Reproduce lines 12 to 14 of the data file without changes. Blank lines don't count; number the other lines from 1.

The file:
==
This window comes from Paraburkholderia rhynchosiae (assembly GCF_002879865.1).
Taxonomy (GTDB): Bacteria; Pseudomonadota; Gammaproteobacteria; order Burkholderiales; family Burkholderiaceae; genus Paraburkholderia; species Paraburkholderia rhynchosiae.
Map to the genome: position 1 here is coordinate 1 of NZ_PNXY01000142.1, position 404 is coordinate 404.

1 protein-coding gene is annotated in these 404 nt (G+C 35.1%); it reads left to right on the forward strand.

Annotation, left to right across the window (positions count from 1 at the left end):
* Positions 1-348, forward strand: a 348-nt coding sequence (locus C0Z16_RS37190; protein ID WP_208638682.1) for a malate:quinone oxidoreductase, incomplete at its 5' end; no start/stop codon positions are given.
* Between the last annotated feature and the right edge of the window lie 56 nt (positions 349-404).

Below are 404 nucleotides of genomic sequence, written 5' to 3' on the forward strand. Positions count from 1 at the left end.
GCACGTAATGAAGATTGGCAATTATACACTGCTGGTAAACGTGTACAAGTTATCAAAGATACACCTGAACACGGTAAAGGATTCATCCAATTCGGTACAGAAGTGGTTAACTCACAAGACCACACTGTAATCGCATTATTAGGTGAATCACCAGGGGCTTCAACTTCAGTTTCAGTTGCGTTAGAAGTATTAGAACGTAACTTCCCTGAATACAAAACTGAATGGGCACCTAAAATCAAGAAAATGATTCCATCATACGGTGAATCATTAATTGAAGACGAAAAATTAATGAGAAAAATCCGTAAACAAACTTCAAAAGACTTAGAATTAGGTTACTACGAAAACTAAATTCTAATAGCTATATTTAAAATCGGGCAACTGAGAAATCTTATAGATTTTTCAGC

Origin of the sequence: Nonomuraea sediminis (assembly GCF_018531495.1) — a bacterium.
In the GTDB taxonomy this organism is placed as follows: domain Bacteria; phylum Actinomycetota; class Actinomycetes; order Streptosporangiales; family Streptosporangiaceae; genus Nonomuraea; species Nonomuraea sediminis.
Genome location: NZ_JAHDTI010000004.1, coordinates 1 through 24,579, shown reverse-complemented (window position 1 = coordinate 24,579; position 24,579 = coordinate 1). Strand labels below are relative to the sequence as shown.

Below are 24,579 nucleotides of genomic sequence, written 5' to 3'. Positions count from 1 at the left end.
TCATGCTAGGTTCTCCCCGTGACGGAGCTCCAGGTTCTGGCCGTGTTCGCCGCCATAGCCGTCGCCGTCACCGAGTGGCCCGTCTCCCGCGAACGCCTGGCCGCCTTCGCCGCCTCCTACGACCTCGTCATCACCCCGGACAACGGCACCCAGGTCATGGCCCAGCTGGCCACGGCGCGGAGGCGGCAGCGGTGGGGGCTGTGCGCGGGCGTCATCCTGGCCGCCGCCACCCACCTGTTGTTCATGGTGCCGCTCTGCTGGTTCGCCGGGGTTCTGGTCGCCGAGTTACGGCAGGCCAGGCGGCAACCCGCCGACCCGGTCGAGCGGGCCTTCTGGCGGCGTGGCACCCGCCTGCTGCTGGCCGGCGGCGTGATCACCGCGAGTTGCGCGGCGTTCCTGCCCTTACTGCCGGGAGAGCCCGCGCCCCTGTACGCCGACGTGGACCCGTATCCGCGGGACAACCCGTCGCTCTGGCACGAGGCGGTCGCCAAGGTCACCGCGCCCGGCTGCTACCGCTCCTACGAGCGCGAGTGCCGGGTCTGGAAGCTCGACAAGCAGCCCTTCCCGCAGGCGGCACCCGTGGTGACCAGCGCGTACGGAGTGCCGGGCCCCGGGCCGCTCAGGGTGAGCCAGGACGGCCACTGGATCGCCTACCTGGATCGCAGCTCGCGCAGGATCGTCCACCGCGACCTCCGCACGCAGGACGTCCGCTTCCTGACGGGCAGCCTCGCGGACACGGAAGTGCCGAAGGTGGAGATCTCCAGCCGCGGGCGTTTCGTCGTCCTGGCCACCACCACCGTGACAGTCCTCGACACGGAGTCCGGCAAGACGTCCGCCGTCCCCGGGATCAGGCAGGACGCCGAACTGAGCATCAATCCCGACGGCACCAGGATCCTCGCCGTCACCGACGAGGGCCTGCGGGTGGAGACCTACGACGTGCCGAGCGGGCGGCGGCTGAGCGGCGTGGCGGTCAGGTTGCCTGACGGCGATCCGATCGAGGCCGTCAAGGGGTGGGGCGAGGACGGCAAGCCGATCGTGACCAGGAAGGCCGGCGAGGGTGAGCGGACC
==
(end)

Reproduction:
Genome location: NZ_JAHDTI010000004.1, coordinates 1 through 24,579, shown reverse-complemented (window position 1 = coordinate 24,579; position 24,579 = coordinate 1). Strand labels below are relative to the sequence as shown.

Below are 24,579 nucleotides of genomic sequence, written 5' to 3'. Positions count from 1 at the left end.
TCATGCTAGGTTCTCCCCGTGACGGAGCTCCAGGTTCTGGCCGTGTTCGCCGCCATAGCCGTCGCCGTCACCGAGTGGCCCGTCTCCCGCGAACGCCTGGCCGCCTTCGCCGCCTCCTACGACCTCGTCATCACCCCGGACAACGGCACCCAGGTCATGGCCCAGCTGGCCACGGCGCGGAGGCGGCAGCGGTGGGGGCTGTGCGCGGGCGTCATCCTGGCCGCCGCCACCCACCTGTTGTTCATGGTGCCGCTCTGCTGGTTCGCCGGGGTTCTGGTCGCCGAGTTACGGCAGGCCAGGCGGCAACCCGCCGACCCGGTCGAGCGGGCCTTCTGGCGGCGTGGCACCCGCCTGCTGCTGGCCGGCGGCGTGATCACCGCGAGTTGCGCGGCGTTCCTGCCCTTACTGCCGGGAGAGCCCGCGCCCCTGTACGCCGACGTGGACCCGTATCCGCGGGACAACCCGTCGCTCTGGCACGAGGCGGTCGCCAAGGTCACCGCGCCCGGCTGCTACCGCTCCTACGAGCGCGAGTGCCGGGTCTGGAAGCTCGACAAGCAGCCCTTCCCGCAGGCGGCACCCGTGGTGACCAGCGCGTACGGAGTGCCGGGCCCCGGGCCGCTCAGGGTGAGCCAGGACGGCCACTGGATCGCCTACCTGGATCGCAGCTCGCGCAGGATCGTCCACCGCGACCTCCGCACGCAGGACGTCCGCTTCCTGACGGGCAGCCTCGCGGACACGGAAGTGCCGAAGGTGGAGATCTCCAGCCGCGGGCGTTTCGTCGTCCTGGCCACCACCACCGTGACAGTCCTCGACACGGAGTCCGGCAAGACGTCCGCCGTCCCCGGGATCAGGCAGGACGCCGAACTGAGCATCAATCCCGACGGCACCAGGATCCTCGCCGTCACCGACGAGGGCCTGCGGGTGGAGACCTACGACGTGCCGAGCGGGCGGCGGCTGAGCGGCGTGGCGGTCAGGTTGCCTGACGGCGATCCGATCGAGGCCGTCAAGGGGTGGGGCGAGGACGGCAAGCCGATCGTGACCAGGAAGGCCGGCGAGGGTGAGCGGACC